Monday, November 12, 2012

Black City - Book Review

I received another new young adult novel from Putnam Juvenile, a division of Penguin Young Readers Group. This one is for a slightly older audience (14 and up) than the last YA book I read, so it's not really appropriate for our middle school book club. But Black City by Elizabeth Richards was still a pretty entertaining read, and, according to the book's press release, Screen Gems preemptively optioned the book for film. I can definitely see Black City as a movie.

Black City, which hits bookstore shelves tomorrow, November 13, is the first book in a new series. It is equal parts Twilight and The Hunger Games with just enough differences to make it stand apart from either series. The book is set in a place called the United Sentry States, specifically a city called Black City that is part of the megastate Black River. There are nine megastates total with some being very rich, some being very poor, and one being a place where people go to die. The United Sentry States is ruled by a man named Purian Rose.

It's not just humans who live in the United Sentry States. There are also Darklings, vampire-like people who need blood to survive and who have claws. There is also a dangerous virus infecting and killing Darklings. The Darklings and humans are separated by a wall in Black City, but some Darklings are allowed to live and attend school on the human side because they are twin-bloods: half human and half Darkling.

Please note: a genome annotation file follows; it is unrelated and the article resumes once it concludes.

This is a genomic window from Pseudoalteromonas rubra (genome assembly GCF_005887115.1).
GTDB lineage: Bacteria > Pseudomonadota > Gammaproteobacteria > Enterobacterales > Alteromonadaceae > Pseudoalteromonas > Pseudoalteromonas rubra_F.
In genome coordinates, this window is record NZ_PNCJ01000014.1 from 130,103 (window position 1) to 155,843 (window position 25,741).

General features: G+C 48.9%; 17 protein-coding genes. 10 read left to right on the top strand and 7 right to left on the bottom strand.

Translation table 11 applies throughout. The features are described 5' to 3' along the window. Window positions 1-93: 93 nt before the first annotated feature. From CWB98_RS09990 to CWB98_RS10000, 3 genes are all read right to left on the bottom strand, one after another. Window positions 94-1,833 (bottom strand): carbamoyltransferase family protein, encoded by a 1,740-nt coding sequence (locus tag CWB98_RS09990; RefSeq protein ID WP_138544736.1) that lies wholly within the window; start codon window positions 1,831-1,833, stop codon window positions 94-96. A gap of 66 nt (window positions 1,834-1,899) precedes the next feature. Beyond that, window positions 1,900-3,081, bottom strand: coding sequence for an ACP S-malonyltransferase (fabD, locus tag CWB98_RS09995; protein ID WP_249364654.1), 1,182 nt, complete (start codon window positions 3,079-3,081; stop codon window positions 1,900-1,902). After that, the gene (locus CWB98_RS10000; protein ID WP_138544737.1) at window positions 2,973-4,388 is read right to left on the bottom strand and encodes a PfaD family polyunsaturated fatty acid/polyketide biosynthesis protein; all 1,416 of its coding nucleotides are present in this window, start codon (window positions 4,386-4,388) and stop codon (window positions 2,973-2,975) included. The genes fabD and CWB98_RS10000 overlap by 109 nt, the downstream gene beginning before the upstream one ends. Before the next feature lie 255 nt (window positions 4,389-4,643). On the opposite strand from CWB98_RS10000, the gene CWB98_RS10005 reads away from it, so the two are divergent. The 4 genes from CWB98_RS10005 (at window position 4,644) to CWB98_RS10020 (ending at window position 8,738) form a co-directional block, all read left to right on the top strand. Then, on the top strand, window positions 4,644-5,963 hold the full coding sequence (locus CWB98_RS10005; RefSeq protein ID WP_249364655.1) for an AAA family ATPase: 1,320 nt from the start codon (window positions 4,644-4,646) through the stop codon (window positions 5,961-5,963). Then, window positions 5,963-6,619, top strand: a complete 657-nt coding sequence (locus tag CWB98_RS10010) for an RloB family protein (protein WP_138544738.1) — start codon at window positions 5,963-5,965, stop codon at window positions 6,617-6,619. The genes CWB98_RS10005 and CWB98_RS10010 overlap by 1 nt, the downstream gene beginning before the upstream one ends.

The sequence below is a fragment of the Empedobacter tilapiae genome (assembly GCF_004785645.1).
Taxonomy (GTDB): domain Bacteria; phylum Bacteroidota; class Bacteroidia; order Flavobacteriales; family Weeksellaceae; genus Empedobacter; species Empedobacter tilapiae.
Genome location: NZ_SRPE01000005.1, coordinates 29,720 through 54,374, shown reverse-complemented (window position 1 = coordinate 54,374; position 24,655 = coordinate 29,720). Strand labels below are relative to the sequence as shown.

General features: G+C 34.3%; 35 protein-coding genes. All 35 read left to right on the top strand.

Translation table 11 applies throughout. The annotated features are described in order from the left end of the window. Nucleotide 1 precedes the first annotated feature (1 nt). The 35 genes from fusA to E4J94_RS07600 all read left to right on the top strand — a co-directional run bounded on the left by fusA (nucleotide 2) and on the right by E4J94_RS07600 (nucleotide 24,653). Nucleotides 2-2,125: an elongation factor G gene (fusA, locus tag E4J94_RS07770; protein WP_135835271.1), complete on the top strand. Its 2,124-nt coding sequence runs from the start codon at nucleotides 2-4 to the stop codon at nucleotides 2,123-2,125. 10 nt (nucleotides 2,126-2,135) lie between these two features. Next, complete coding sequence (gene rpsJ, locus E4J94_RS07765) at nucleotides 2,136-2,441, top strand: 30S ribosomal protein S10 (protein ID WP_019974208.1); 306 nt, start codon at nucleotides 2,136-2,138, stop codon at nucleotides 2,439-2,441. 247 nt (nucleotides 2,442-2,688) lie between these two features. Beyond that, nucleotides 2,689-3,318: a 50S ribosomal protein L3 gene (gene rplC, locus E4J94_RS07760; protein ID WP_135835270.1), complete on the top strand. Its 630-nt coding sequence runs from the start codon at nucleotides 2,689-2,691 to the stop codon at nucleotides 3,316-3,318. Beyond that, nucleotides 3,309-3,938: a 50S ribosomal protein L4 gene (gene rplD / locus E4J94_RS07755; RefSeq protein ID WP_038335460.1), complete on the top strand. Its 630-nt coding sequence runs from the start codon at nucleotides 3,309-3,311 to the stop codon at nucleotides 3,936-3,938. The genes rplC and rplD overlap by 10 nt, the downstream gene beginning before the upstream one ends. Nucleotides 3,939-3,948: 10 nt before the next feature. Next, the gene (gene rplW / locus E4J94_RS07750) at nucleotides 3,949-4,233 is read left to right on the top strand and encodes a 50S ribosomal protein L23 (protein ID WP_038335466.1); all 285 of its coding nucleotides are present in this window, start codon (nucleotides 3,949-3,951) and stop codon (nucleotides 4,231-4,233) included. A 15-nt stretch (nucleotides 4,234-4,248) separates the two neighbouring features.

Sixteen-year-old Ash Fisher is a twin-blood who only wants to keep out of everyone's way. He hates the way humans treat him, but he's not interested in fighting for the Darkling cause. So he bitterly does nothing.

But then Ash meets Natalie Buchanan, the daughter of Black City's Emissary (like a mayor or governor). Human Natalie and twin-blood Ash strike up a forbidden romance and fight against the government, even though they could be executed for it.

At first, I wasn't really digging this book because I HATE Twilight and I felt like the whole overbearing government thing ala The Hunger Games wasn't that original. Just another case of an author and publishing house trying to capitalize on trends. But once I got into Black City, I did start to like it more. Sure, the vampire-like Darklings have "sparkly" eyes (what is it with vampires and sparkle?), and the whole forbidden romance thing has been done numerous times before. But you can't fault a novel that's all about getting people to see past differences and live in harmony. The book has good action, slimy bad guys, and lots of interesting twists. I'm honestly looking forward to the next installment in the series, Phoenix.

1 comment:

  1. Thanks for the review.
    I love to hear about new books. I may have a look at it...after I have read the long list of books I have on my night stand right now ;)